Hormone replacement therapy (HRT) can be good for you

As a female GP in my mid forties, I increasingly see women with menopausal symptoms whose lives have been detrimentally affected by their symptoms. Many of my friends are also experiencing menopausal symptoms and are confused and often worried about the prospect of taking hormone replacement therapy (HRT).

I feel I have a very important role in my job of educating women about the menopause and HRT. It has been estimated that only around one in four women who would benefit from HRT actually take it. Many women are scared about taking HRT as they only hear negative reasons about taking it after talking to friends and reading articles about it.

HRT facts

So I would like to tell you some accurate facts about HRT. Many of the studies that newspapers quote are very old studies, which were badly designed and are therefore inaccurate. There have been many newer, more relevant studies published over recent years demonstrating numerous positive effects about HRT.

When I ask women know about the common menopausal symptoms they have or expect to have, they all mention hot flushes and night sweats. However, very few realise that tiredness, low mood, urinary symptoms, reduced libido (sex drive) and even joint pains can be related to their menopause. They also think that their symptoms will only last for a few months or maybe a year and then will improve when they have "gone through their menopause". However, symptoms can often last far longer than this - more than half of women still have symptoms seven years after their first hot flush.

So what is HRT good for?

HRT obviously improves all these menopausal symptoms. HRT also helps to strengthen your bones and reduce the risk of osteoporosis, which is very common in women as they get older. Taking HRT reduces your risk of heart attacks and stroke. Many women notice that taking HRT improves their mood, sleep and general quality of life. They also notice they think more clearly and generally have more energy. As lack of oestrogen can affect your hair and skin, taking HRT can result in your hair becoming thicker and skin being less dry and looking healthier.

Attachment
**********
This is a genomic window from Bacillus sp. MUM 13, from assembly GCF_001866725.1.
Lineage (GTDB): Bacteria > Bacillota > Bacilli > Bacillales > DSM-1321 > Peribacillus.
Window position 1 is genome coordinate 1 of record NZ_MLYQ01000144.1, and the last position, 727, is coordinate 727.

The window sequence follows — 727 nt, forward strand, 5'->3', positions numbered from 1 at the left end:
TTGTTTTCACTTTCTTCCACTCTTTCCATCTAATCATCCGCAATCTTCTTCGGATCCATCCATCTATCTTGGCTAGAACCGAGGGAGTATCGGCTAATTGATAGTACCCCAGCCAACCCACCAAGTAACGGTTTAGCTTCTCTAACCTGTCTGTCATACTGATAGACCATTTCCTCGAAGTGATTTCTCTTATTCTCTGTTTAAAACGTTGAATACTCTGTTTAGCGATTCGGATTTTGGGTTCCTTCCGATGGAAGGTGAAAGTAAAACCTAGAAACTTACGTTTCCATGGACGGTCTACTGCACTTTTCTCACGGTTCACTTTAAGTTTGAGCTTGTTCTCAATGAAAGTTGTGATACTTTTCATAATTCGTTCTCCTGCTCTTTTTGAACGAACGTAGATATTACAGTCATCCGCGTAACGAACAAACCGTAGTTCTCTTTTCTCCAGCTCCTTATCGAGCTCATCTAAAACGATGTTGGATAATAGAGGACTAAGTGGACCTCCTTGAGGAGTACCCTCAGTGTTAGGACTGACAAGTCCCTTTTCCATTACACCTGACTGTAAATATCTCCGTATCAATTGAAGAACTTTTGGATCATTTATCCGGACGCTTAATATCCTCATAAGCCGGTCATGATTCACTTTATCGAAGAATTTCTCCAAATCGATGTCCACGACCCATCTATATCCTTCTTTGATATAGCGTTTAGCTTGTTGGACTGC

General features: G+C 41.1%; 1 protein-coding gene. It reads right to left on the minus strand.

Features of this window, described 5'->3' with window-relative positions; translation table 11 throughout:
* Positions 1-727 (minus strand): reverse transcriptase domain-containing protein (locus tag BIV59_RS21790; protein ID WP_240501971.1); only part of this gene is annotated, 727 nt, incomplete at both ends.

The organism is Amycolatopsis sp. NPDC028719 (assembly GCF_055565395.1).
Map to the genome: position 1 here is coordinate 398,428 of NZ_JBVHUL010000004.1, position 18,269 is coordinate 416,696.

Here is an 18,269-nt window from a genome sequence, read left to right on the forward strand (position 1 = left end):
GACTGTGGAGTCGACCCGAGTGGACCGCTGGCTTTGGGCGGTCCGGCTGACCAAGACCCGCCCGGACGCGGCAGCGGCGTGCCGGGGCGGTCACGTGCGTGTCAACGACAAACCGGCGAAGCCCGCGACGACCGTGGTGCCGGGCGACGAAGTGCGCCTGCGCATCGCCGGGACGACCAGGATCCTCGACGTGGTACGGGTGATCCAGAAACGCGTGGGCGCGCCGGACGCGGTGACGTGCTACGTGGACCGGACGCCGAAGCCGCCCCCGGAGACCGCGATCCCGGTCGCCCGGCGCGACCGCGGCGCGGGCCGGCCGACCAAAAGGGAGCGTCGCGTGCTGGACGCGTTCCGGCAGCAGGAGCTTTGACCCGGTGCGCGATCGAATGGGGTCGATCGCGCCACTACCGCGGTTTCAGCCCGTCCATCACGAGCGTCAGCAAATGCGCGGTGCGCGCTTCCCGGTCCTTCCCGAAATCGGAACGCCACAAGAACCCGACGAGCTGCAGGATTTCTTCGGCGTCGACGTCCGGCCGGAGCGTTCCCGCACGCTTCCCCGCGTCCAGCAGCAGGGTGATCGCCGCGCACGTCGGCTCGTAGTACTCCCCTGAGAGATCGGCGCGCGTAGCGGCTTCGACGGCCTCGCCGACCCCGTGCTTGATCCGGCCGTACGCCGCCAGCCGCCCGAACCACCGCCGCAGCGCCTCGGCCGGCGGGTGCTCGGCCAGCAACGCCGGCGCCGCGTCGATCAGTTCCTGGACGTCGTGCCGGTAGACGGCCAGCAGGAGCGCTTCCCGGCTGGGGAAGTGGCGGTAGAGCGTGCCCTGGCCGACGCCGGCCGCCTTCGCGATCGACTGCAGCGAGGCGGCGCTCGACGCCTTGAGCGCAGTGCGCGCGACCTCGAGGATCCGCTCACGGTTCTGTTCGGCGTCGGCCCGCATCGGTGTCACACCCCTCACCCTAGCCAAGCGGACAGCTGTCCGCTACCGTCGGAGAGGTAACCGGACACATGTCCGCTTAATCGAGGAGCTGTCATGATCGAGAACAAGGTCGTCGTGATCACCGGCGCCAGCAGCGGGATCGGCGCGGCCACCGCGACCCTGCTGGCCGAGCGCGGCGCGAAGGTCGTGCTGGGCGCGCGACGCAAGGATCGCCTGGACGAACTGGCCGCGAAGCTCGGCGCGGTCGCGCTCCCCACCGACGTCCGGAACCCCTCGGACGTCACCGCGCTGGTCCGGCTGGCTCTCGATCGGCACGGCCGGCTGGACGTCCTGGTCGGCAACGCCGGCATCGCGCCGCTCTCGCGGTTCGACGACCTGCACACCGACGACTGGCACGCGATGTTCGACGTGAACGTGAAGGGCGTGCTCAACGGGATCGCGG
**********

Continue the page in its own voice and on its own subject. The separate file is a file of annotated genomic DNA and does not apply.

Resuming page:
The commonest reason why women are scared of taking HRT is the increased risk of breast cancer which is actually very small, if present. Some studies have not actually shown there is a link between taking HRT and breast cancer. At worst, the risks of HRT and breast cancer are similar to the risks of drinking two or three glasses of wine each night and are less than being very overweight or obese.

There is a very small risk of clots when taking HRT as tablets. However, taking oestrogen as a patch or gel does not increase the risk of clots.

I often initially give women HRT for a three months and most women return to see me feeling so much better and very happy! Many women just take HRT for a few years but I have many female patients who have taken HRT for many years as they want to continue having the benefits from taking it.

Obviously HRT is not the only answer for women reaching 50 years of age; regular exercise, reduction in caffeine and alcohol and improved diet (especially reducing refined carbohydrates) are beneficial and should be implemented.

So if you are experiencing any symptoms of the menopause you should go and see your doctor and consider taking HRT.

Dr Louise R. NewsonBSc(Hons) MRChB(Hons) MRCP FRCGP is a GP and menopause expert, based in Solihull, West Midlands, UK.
Follow her on twitter: @mymenopausedr


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